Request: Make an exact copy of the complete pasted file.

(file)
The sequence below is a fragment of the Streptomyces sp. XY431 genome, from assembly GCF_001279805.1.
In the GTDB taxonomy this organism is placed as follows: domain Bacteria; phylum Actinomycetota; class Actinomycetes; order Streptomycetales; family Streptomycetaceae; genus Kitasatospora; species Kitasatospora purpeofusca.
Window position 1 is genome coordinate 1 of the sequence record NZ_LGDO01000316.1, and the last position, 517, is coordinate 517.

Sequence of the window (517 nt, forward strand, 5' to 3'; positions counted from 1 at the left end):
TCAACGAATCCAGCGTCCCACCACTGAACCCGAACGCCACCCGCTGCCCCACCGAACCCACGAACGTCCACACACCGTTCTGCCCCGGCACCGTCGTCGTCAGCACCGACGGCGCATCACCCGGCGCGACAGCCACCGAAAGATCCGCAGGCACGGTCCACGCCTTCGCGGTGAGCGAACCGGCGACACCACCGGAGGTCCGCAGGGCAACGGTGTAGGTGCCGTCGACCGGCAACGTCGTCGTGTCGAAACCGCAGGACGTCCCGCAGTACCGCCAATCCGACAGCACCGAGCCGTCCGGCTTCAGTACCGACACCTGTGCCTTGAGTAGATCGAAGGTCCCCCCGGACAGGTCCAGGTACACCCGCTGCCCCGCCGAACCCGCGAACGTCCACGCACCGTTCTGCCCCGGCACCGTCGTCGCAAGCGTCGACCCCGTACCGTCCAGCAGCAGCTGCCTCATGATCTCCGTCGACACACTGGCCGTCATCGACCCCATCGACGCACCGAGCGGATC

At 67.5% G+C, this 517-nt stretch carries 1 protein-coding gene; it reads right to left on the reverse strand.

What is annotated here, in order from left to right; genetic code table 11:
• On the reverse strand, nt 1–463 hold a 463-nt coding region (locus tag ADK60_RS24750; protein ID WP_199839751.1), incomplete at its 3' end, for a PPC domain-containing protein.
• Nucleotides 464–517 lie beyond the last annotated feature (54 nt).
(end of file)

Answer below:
The sequence below is a fragment of the Streptomyces sp. XY431 genome, from assembly GCF_001279805.1.
In the GTDB taxonomy this organism is placed as follows: domain Bacteria; phylum Actinomycetota; class Actinomycetes; order Streptomycetales; family Streptomycetaceae; genus Kitasatospora; species Kitasatospora purpeofusca.
Window position 1 is genome coordinate 1 of the sequence record NZ_LGDO01000316.1, and the last position, 517, is coordinate 517.

Sequence of the window (517 nt, forward strand, 5' to 3'; positions counted from 1 at the left end):
TCAACGAATCCAGCGTCCCACCACTGAACCCGAACGCCACCCGCTGCCCCACCGAACCCACGAACGTCCACACACCGTTCTGCCCCGGCACCGTCGTCGTCAGCACCGACGGCGCATCACCCGGCGCGACAGCCACCGAAAGATCCGCAGGCACGGTCCACGCCTTCGCGGTGAGCGAACCGGCGACACCACCGGAGGTCCGCAGGGCAACGGTGTAGGTGCCGTCGACCGGCAACGTCGTCGTGTCGAAACCGCAGGACGTCCCGCAGTACCGCCAATCCGACAGCACCGAGCCGTCCGGCTTCAGTACCGACACCTGTGCCTTGAGTAGATCGAAGGTCCCCCCGGACAGGTCCAGGTACACCCGCTGCCCCGCCGAACCCGCGAACGTCCACGCACCGTTCTGCCCCGGCACCGTCGTCGCAAGCGTCGACCCCGTACCGTCCAGCAGCAGCTGCCTCATGATCTCCGTCGACACACTGGCCGTCATCGACCCCATCGACGCACCGAGCGGATC

At 67.5% G+C, this 517-nt stretch carries 1 protein-coding gene; it reads right to left on the reverse strand.

What is annotated here, in order from left to right; genetic code table 11:
• On the reverse strand, nt 1–463 hold a 463-nt coding region (locus tag ADK60_RS24750; protein ID WP_199839751.1), incomplete at its 3' end, for a PPC domain-containing protein.
• Nucleotides 464–517 lie beyond the last annotated feature (54 nt).